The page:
Is it even possible to describe the beautiful maelstrom of joy and creativity we experienced at the Mozilla Festival last weekend? Three days of learning, design, and making across nine floors at Ravensbourne University left me feeling like I had fallen into a ball pit overflowing with magic beans from Jack and the Giant Beanstalk. Creative ideas were growing fast in all directions.
At the same time, the festival offered fascinating insights into how Mozilla facilitates their amazing community energy around transformational change towards an open Internet of makers.Our Part in the Mozilla Festival
At the festival, the Media Lab's Lifelong Kindergarten group offered a variety of sessions on creative learning:
- Ricarose Roque has blogged about the session she led: a discussion about Designing Creative Technology Playgrounds for Families
- Mitchel Resnick and the team from Lifelong Kindergarten led a session on Scratch 2.0 (Becca and Amira from DigitalMe's youth team made an awesome video report about Scratch at Mozfest)
- Champika Fernando led a learning lab about connecting Mozilla Thimble and Scratch to program web pages
- Sayamindu Dasgupta showed of his work on Maps and Cloud Data for Scratch
- Eric Rosenbaum held a workshop on MaKey MaKey. Ravensbourne student Selcuk Cura has uploaded videos of what people created ( 1, 2, 3, 4, 5, 6).
The Mozilla Festival also brings together a community of bloggers, journalists, and documentary film-makers to share idea and collaborate.
- I facilitated an amazing conversation of journalists, film-makers, coders, and activists on citizen video. Check out the extensive notes and links on the Civic Media blog: Curating and Repackaging Citizen Video for the News at #MozFest.
- The Knight Foundation, who funds the Center for Civic Media, announced the 2013 Knight-Mozilla Open News Fellows and discussed new directions for Knight's grantmaking in digital innovation for the news.
During the festival, I enjoyed liveblogging with the Mozilla team, finding out what young people made during the festival, and documenting Joi's keynote on Sunday. The high point for me was an amazing team effort with Matt, Rebecca, Paul and others to photograph and document every project during the festival's closing Demo Party. Inspiring!
Organizations as Networks
Mozilla is one of the organizations I point to when I talk about what it means to be a network and a platform rather than just an institution. To illustrate what I mean, consider the story of PopcornMaker, a video editor for the open web.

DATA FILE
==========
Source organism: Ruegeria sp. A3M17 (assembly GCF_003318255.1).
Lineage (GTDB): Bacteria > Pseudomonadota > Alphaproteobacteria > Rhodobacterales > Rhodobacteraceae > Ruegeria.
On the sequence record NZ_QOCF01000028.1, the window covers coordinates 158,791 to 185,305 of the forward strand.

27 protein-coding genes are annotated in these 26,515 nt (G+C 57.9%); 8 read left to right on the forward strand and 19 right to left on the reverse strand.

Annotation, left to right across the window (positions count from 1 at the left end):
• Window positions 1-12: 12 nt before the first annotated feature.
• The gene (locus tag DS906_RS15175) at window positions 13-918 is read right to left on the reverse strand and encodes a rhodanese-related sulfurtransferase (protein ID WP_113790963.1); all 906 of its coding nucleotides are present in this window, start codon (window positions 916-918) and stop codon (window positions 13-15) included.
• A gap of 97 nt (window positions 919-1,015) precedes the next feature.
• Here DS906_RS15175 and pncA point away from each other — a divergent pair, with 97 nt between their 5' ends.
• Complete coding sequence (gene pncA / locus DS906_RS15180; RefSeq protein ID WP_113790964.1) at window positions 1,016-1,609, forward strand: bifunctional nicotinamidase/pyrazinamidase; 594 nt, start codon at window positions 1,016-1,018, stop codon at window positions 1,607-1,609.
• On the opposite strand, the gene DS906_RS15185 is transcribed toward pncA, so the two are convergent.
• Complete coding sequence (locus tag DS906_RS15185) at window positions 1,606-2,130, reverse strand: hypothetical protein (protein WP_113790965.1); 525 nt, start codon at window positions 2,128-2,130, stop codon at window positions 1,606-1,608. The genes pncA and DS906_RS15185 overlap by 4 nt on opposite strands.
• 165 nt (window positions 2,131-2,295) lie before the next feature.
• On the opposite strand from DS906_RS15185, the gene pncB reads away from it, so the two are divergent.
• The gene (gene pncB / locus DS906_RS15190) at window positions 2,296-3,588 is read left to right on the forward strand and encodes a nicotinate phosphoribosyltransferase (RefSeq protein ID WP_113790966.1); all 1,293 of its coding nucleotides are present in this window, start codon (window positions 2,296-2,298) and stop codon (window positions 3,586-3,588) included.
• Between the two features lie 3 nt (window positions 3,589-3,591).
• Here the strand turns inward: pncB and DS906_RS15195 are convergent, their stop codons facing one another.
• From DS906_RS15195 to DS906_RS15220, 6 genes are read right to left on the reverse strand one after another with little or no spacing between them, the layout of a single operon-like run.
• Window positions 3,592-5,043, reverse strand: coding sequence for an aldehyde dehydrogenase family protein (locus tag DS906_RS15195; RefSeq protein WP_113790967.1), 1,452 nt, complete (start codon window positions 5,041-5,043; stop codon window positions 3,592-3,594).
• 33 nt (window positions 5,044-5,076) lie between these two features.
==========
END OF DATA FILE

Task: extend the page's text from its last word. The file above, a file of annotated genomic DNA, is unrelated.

During the Sunday morning plenary, Brett Gaylor told the story of Popcorn.js, which started as a college student project. It has now been used in high-profile productions such as NFB’s One Millionth Tower, PBS and NPR’s 2012 election coverage, and more. In 2011, the creators of Popcorn.js brought it to the very first Mozilla Festival. A year later, they came to London to premiere One Millionth Tower. Now in 2012, PopcornMaker opens up open video creation to anyone on the web. Here's their story:
This year, I'm taking away three big lessons from Mozilla and PopcornMaker:
- Networked organizations facilitate moments for innovation to arrive from the edges to meet the inspiration and connections to succeed. At #MozFest 2011, the popcorn.js developers found film-making partners to develop projects like One Millionth Tower.
- Networked organizations offer innovators the structure they need to build and ship good products. In addition to connections, Mozilla supported Popcorn through bug tracking, a release schedule, and publicity to turn a great idea into a solid technology.
- Platforms turn great hacks into visionary, transformational paradigms. Popcorn.js was a library for software developers. By creating PopcornMaker, Mozilla is extending its vision for an open, writeable web to video online for anyone.
- #MozFest photos on Flickr (Mozilla's favorites: here and here)
- Rob Hammond's thorough Mozilla Festival Roundup post (and bookmarks)
- "My Mozfest" by Emma Irwin
- Open Knowledge Foundation's Data Journalism Expeditions
- A reflection on sustainability and open technology by Janet Gunter
- (add yours in the comments!)
J. Nathan Matias is a graduate student researching media consumption, creative learning, and community co-design at the Center for Civic Media.